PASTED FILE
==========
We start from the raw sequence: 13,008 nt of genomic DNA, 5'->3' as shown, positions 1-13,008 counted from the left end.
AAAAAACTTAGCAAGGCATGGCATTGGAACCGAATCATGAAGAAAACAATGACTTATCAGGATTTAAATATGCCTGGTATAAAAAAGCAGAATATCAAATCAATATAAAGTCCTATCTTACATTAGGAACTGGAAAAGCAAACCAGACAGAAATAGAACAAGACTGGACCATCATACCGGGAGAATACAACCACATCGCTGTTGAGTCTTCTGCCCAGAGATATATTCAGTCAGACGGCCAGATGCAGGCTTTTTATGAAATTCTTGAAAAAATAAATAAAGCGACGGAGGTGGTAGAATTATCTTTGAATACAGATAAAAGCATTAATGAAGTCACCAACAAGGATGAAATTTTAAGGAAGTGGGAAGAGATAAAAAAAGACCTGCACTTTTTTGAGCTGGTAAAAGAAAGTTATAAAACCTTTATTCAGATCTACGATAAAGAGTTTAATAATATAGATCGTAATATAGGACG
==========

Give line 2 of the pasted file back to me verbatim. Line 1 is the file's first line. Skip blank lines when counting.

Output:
AAAAAACTTAGCAAGGCATGGCATTGGAACCGAATCATGAAGAAAACAATGACTTATCAGGATTTAAATATGCCTGGTATAAAAAAGCAGAATATCAAATCAATATAAAGTCCTATCTTACATTAGGAACTGGAAAAGCAAACCAGACAGAAATAGAACAAGACTGGACCATCATACCGGGAGAATACAACCACATCGCTGTTGAGTCTTCTGCCCAGAGATATATTCAGTCAGACGGCCAGATGCAGGCTTTTTATGAAATTCTTGAAAAAATAAATAAAGCGACGGAGGTGGTAGAATTATCTTTGAATACAGATAAAAGCATTAATGAAGTCACCAACAAGGATGAAATTTTAAGGAAGTGGGAAGAGATAAAAAAAGACCTGCACTTTTTTGAGCTGGTAAAAGAAAGTTATAAAACCTTTATTCAGATCTACGATAAAGAGTTTAATAATATAGATCGTAATATAGGACG